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Evaluation of grazing regimes on milk composition of Borana and Boran-Friesian crossbred dairy cattle at Holetta research center, Ethiopia

Rehrahie Mesfin and Andnet Getachew

Ethiopia Institute of Agricultural Research (EIAR), Holetta Agricultural Research Center, P.O.Box 2003 Addis Ababa, Ethiopia
Y_takele@yahoo.com

Abstract

A study was carried out to analyze and compare percentages of milk fat, protein, lactose and total solids content of Borana and Boran-Friesian crossbred dairy cows across seasons to evaluate the grazing management of dairy cows. The study was aimed to plan proper feeding strategies across seasons in line with feed supply situations of the grazing pastureland based on recommendations drawn from results of this study.

 

Regardless of the effect of seasons, Boron cows showed higher percentage of milk fat, protein and total solids content than Friesian crossbred cows. However Friesian crossbred dairy cows showed higher content of milk lactose than local Borana cows. Highest milk fat content of Friesian crossbred dairy cows was observed in July to September and the lowest was in April to June. Highest milk fat, protein and total solids contents of local Borana cows were observed in October to December and the lowest in January to March. Friesian crossbred dairy cows had highest milk protein in July to September and the lowest in January to March. However milk lactose content of Borana and Boran-Friesian crossbred dairy cows did not  differ across seasons. Milk total solids content of Boran-Friesian crossbred dairy cows was highest in July to September and the lowest in January to March. Milk fat and protein contents of Boran and Boran-Friesian crossbred dairy cows were higher in July to September and October to December as compared to rest of the seasons. Similarly total solids content of Boran cows was higher in July to September and October to December as compared to rest of the seasons.

 

Feeding management should be planned and implemented to Borana and Boran-Friesian crossbred dairy cows across seasons independently. There is a need to properly feed dairy cows particularly in seasons when shortage of grazing land affects milk composition.

Key words: Fat, lactose, season, total solids


Introduction

Cow breeds indigenous to Ethiopia are characterized by:  high values for milk composition, low milk yield (hardly exceeds 600 liters in a short lactation of less than 200 days), a long time to get the first calf (ranging from 3.5 to 4 years) with long calving interval (Kiwuwa et al 1983; Beyene 1992; Sendros et al 2003).

 

To improve milk productivity of local cows, crossbreeding with exotic breed was proved to be promising for the highlands and mid altitude zones of Ethiopia (McDowell 1985a; McDowell 1985b; Mohammed et al 1987; Sendros et al 1987a; Sendros et al 1987b; Beyene 1992; and Sendros et al 2003).  To undertake continued crossbreeding activities, the Holetta Agricultural Research uses local Borana cows and exotic Friesian semen to produce Boran-Friesian crossbred dairy cattle, which have been reported to be promising for the highlands of Ethiopia (Beyene 1992; Mengistu et al 2000; Solomon 1996; Zerbini et al 1993).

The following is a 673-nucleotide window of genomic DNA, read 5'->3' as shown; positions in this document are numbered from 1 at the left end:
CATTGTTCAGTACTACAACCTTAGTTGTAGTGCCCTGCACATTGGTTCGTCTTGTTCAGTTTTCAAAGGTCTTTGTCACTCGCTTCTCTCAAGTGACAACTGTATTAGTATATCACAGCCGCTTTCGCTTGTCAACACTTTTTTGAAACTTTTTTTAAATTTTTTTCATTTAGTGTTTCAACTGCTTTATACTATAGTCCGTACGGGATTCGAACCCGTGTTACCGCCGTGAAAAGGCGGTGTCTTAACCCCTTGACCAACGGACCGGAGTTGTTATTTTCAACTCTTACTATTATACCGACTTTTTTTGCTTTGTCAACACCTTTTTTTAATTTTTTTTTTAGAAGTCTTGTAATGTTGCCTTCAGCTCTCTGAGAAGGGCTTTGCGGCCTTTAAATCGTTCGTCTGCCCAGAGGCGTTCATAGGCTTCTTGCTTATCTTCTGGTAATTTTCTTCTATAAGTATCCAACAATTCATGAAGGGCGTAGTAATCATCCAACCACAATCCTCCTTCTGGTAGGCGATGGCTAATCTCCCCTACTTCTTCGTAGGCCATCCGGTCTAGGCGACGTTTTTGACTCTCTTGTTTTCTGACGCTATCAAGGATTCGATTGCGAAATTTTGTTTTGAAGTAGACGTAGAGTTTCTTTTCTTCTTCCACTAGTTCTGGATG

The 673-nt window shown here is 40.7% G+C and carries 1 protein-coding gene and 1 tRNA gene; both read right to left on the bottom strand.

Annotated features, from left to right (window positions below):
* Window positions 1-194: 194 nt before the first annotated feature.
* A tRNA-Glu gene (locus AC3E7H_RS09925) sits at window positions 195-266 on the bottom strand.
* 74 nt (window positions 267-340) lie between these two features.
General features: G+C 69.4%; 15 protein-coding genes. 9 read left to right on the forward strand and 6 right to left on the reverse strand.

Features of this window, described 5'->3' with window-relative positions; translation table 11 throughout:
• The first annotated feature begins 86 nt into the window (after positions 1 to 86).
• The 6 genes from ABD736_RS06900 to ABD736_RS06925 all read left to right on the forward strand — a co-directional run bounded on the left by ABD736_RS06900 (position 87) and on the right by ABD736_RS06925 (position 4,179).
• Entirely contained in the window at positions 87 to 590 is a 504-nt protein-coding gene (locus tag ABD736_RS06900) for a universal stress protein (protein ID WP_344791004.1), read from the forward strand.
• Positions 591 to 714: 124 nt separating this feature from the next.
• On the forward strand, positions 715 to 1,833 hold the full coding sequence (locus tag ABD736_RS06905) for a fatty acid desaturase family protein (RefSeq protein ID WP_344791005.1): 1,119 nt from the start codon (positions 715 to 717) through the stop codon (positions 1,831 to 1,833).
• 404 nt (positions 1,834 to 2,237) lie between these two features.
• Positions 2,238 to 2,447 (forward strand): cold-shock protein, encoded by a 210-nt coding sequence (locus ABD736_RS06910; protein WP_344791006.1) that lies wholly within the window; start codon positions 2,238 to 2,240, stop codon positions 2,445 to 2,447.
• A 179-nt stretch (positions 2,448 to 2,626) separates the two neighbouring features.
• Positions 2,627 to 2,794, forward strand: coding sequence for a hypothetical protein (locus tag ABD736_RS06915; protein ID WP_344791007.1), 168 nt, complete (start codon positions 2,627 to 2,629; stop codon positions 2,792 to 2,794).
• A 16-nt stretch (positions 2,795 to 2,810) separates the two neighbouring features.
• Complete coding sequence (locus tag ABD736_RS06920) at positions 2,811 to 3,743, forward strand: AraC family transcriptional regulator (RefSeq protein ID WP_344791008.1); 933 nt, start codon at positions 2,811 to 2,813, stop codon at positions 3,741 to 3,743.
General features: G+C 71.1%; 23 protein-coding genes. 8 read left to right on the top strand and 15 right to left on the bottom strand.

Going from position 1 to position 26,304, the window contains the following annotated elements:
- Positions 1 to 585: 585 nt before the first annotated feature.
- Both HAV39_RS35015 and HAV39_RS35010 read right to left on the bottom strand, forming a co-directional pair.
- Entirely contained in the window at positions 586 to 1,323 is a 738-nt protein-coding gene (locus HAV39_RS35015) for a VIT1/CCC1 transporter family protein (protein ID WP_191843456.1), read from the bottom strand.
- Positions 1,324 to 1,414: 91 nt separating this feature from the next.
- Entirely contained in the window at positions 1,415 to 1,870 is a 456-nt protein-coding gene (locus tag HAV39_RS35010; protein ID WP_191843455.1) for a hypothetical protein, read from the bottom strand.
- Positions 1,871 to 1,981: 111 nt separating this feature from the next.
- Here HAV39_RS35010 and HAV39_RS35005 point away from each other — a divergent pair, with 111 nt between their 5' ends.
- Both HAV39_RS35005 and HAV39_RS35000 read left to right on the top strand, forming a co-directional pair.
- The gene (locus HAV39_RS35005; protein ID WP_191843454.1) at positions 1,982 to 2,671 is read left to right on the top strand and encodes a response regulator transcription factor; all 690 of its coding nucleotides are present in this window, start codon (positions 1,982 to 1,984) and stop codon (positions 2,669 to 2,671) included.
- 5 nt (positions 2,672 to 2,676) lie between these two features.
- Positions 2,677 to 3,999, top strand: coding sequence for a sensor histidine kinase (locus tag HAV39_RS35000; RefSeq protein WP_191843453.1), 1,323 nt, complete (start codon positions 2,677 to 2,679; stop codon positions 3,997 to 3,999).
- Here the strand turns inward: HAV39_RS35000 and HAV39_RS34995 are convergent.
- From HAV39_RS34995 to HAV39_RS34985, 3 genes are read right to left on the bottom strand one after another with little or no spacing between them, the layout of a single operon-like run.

The nutritional value of milk is high. It contains fat, protein, lactose, minerals, vitamins and enzymes mixed in water. Milk constituents therefore are very important to dairy product manufacturers. They influence the yield of butter and cheese. Besides milk yield, composition of milk has become more important due to the rise in price of butter and cheese in recent years in Ethiopia. Thus, milk composition is becoming a crucial factor in determining profitability of dairy farming.

 

The composition of milk varies considerably with breed type, stage of lactation, feed, season of the year, and many other factors (Charles 1998).  The cow’s diet is the ultimate source of most of the material used in milk synthesis. The conditions of feeding and the rations fed to the cow influences the percent and yield of milk composition (Robinson 1997).  The nutritional status of cows in relation to optimization of milk constituents can be adjusted through proper grazing and feeding management (Robinson 1997). This study therefore is aimed at investigating the grazing status of Borana and Boran-Friesian crossbred dairy cattle breeds through analysis of milk composition across seasons. Evaluation of the grazing situation is a goal to plan improved feeding strategy in line with the grazing regimes of the pastureland so as to maximize productivity of dairy cattle. This will help to foster proper feeding recommendations when crossbred dairy cattle are released to smallholder farmers.

 

Materials and methods 

Location and climate of the study area

 

The study was carried out at Holetta Agricultural Research Center (HARC). Holetta is one of typical highland areas of Ethiopia, which is literally conducive for smallholder dairying. It is located at 45km west of the capital City, Addis Ababa with an altitude of 2400 meters above sea level. It is situated at 90 3’N latitude and 380 38’ E longitudes. The area receives an annual rainfall of 1100 mm with an average maximum temperature of 21.3oC (18.6-24oC). 

Experimental cows

Two breeds of cows were used for the study. Borana cows are local to Ethiopia. They are used as dam breeds for the crossbreeding activities. They are bred with exotic Friesian sire (semen) to produce Boran-Friesian crossbred cattle. The second breed type is crossbred of Boran-Friesian dairy cows, the one recommended promising to release to the smallholder farmers.

 

Feeding management of the dairy cows

 

The feeding system of dairy cows at Holetta Agricultural research centre is roughage based and supplemented with concentrate feeds (mixture of 31% wheat bran, 33% wheat middlings, 35% noug cake and 1% common salt. The supplementation status of concentrate feeds is similar across the entire year. However, the supply of roughage from the grazing pastureland varies with seasons.